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The Humble Potato and the Dangers of Monoculture

Recently I watch the documentary The Botany of Desire on Netflix, based on the Michael Pollan book of the same name. Of the four plants they focussed on, one was the potato. And as I was planning a trip to visit a potato vodka distillery, I decided to take notes.

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The Origin of the Potato

Potatoes originate in the Andes mountain in South America and were first domesticated 8000 years ago. There are more than 5000 potato varieties in the Andes region.

The potato in the wild is poisonous, but over time people bred out the more poisonous ones. Early Peruvians grew many varieties of potatoes depending on the altitude/direction of the hill.

Potatoes were grown by Incas. Spanish conquistadores brought them back to Europe.

The Potato in Europe

In Europe potatoes grew well in poor soils in northern countries, wet areas where grains were hit or miss. The potato provides an immense amount of food per acre. It may have helped the industrial revolution to happen, as less people were needed in the fields to grow it.

The Irish planted almost exclusively one strain of potato. In 1845 a wind-spread fungal spore brought by a ship spread across the whole country and turned the potatoes black within weeks. The Irish potato famine lasted for 3 years and killed many people. Monoculture = bad.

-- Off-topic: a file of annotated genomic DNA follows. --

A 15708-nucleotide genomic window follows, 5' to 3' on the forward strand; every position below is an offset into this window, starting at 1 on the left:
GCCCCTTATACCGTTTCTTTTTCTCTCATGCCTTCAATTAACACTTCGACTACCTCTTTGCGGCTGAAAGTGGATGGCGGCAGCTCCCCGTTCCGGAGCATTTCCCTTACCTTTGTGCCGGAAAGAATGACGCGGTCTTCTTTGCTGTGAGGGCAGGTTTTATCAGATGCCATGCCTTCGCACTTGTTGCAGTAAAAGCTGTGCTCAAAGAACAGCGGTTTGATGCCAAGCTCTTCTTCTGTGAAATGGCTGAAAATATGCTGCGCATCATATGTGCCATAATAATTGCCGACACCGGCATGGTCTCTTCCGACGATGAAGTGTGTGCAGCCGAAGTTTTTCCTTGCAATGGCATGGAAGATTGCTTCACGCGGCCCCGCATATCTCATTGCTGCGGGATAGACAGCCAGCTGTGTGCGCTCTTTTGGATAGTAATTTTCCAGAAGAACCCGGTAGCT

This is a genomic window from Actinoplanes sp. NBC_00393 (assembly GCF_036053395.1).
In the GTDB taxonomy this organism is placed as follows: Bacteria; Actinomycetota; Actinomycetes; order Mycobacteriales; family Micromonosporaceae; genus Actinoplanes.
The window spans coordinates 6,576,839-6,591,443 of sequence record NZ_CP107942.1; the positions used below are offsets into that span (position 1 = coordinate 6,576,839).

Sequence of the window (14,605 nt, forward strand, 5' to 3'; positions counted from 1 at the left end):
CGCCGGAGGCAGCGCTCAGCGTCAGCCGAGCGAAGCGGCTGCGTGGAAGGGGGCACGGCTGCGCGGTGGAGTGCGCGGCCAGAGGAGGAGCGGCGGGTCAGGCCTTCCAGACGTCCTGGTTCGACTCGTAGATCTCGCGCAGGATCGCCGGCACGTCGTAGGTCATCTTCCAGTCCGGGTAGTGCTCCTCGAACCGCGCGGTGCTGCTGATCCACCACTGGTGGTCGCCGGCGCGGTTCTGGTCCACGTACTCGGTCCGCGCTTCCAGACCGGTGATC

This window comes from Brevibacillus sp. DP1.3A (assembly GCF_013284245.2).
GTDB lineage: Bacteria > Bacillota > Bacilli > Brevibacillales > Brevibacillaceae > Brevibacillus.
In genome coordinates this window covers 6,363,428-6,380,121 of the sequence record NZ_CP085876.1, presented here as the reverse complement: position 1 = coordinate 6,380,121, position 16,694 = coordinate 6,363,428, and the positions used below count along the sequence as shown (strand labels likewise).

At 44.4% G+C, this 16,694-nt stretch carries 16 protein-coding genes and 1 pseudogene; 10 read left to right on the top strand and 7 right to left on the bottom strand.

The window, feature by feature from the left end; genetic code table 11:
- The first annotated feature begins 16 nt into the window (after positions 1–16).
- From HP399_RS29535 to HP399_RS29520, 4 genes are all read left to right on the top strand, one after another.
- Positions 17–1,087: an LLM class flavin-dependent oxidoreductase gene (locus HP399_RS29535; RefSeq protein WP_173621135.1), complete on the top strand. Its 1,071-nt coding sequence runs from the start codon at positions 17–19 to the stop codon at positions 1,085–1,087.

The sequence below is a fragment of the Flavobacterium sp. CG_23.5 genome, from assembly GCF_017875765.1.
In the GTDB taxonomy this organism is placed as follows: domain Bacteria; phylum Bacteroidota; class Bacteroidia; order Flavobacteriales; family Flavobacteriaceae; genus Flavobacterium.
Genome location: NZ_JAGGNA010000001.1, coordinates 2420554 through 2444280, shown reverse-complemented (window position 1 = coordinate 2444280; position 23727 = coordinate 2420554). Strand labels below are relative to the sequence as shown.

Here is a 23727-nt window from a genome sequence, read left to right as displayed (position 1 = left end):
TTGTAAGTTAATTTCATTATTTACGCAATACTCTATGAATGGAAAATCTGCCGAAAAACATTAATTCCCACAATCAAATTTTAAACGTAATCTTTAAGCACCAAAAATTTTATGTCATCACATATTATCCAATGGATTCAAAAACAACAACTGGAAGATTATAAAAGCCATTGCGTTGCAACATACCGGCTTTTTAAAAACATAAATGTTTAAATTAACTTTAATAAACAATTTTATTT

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The Potato in America

Each year Americans consumer 7.5 billion pounds of French fries. Russett-Burbank is the potato variety used to make those fries everywhere in the world- and in particular by McDonald's. Pollan says “Monocultures on the plate lead to monocultures on the land.”

When you have a monoculture it essentially stops evolution of that plant, while the pests who want to prey on the plants continue to evolve. And once one finds a way to get one plant, it have access to all of them.

Monsanto has genetically engineered potatoes to kill the potato beetle, its main pest. People started planting them, and McDonald’s used them in the late 1990s but after consumer pressure and a potential PR problem, they phased them out. This effectively killed the genetically engineered potato. That said, corn, soybeans, and cotton are all genetically engineered by Monsanto.

But when growing a monoculture, you have to choose between using lots of pesticides or using genetically engineered crops. The solution, says Pollan, is not to grow monocultures.

I fear for agave.

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